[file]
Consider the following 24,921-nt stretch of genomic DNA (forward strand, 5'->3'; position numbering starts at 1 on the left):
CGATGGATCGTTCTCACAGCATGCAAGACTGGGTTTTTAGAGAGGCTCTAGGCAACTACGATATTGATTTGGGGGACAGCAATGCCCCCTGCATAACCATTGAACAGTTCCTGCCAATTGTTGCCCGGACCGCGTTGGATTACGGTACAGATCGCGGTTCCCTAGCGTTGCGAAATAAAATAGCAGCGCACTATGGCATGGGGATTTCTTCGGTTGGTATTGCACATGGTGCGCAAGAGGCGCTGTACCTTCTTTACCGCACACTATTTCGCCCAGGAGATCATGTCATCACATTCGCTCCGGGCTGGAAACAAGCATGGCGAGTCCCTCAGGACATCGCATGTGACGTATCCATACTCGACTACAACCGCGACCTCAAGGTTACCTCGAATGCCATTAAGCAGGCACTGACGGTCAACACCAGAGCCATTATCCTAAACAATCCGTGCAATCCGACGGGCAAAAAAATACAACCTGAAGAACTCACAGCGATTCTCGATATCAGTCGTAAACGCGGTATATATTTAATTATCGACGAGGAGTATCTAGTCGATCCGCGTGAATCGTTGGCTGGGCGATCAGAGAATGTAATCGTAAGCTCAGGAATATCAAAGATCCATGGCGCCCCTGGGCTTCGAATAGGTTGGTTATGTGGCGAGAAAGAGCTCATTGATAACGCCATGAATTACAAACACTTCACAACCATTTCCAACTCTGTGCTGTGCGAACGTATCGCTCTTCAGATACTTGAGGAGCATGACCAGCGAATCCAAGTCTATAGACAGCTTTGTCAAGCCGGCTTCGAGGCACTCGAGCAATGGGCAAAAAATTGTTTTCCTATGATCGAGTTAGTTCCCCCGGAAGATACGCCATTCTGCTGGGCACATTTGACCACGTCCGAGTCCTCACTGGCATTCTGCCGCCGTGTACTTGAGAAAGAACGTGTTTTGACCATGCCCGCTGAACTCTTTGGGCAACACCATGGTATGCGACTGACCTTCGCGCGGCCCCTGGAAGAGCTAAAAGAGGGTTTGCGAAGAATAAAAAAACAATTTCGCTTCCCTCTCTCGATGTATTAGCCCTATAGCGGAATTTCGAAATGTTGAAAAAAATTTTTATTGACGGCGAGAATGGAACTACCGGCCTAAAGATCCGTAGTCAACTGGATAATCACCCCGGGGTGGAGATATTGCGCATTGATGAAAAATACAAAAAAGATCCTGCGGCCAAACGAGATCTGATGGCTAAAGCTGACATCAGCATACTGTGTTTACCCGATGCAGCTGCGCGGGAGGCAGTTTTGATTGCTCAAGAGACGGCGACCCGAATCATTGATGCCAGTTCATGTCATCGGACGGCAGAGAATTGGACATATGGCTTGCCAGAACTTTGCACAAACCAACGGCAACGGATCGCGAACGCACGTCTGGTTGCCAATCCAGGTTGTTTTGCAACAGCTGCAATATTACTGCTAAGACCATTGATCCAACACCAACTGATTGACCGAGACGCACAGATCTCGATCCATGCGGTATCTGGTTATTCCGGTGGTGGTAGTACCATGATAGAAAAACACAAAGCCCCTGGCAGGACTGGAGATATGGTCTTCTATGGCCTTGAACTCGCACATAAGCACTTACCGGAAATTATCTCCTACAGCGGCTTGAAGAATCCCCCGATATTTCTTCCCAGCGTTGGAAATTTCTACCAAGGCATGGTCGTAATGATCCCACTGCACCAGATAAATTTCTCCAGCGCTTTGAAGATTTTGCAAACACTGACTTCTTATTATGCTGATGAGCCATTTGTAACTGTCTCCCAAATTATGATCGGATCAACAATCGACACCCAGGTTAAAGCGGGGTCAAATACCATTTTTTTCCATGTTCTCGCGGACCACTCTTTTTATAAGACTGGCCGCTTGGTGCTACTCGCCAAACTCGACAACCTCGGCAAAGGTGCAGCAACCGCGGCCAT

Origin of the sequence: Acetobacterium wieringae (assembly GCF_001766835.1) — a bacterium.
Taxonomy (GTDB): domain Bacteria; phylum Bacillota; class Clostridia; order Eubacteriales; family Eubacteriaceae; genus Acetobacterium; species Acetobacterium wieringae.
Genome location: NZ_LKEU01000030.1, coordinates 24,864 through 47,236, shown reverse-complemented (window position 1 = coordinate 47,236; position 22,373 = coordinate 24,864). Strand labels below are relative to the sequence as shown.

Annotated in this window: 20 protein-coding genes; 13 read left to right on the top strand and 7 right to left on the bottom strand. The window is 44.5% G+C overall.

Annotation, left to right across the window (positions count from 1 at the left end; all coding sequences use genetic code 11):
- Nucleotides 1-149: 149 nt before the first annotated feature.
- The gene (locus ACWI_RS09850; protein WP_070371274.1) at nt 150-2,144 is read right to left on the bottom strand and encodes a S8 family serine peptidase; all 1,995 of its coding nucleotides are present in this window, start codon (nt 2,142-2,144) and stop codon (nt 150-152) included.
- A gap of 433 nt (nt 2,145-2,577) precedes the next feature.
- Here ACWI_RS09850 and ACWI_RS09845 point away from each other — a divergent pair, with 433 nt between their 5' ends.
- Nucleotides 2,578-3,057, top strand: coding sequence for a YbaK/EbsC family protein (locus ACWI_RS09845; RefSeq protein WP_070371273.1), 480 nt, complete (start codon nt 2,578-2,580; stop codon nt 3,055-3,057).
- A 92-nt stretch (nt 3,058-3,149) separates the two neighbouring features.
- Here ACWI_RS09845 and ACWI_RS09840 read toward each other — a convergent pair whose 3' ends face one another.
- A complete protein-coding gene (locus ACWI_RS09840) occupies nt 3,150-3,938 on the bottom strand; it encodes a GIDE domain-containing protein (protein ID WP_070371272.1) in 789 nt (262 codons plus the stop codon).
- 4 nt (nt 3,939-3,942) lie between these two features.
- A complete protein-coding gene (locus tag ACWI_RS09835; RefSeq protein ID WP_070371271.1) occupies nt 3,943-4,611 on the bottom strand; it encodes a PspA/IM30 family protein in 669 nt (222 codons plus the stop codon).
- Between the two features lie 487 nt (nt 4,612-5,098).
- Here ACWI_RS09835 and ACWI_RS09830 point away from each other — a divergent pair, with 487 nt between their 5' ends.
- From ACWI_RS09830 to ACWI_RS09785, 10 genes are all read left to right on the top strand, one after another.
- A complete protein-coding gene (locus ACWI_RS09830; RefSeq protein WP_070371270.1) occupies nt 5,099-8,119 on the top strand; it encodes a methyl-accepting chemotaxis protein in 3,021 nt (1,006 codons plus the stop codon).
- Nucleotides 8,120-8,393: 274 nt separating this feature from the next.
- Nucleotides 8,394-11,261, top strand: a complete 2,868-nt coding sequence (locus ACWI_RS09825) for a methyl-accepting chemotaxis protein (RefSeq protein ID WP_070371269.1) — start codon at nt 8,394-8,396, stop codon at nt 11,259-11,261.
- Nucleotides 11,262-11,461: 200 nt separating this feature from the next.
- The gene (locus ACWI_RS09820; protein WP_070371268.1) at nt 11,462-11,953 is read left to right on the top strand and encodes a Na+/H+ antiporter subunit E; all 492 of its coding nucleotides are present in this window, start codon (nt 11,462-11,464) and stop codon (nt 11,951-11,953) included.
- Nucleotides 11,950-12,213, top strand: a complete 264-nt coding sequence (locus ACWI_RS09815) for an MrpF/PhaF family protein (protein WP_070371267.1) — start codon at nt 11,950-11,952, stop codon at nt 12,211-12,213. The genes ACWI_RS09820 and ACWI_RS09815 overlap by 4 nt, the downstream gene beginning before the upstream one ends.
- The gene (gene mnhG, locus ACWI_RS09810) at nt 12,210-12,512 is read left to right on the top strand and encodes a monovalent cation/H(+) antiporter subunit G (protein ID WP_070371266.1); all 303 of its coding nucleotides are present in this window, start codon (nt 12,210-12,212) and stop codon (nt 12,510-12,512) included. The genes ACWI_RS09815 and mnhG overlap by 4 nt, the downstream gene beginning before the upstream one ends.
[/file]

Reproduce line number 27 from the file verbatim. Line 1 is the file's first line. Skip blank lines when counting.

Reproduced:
- The gene (gene mnhG, locus ACWI_RS09810) at nt 12,210-12,512 is read left to right on the top strand and encodes a monovalent cation/H(+) antiporter subunit G (protein ID WP_070371266.1); all 303 of its coding nucleotides are present in this window, start codon (nt 12,210-12,212) and stop codon (nt 12,510-12,512) included. The genes ACWI_RS09815 and mnhG overlap by 4 nt, the downstream gene beginning before the upstream one ends.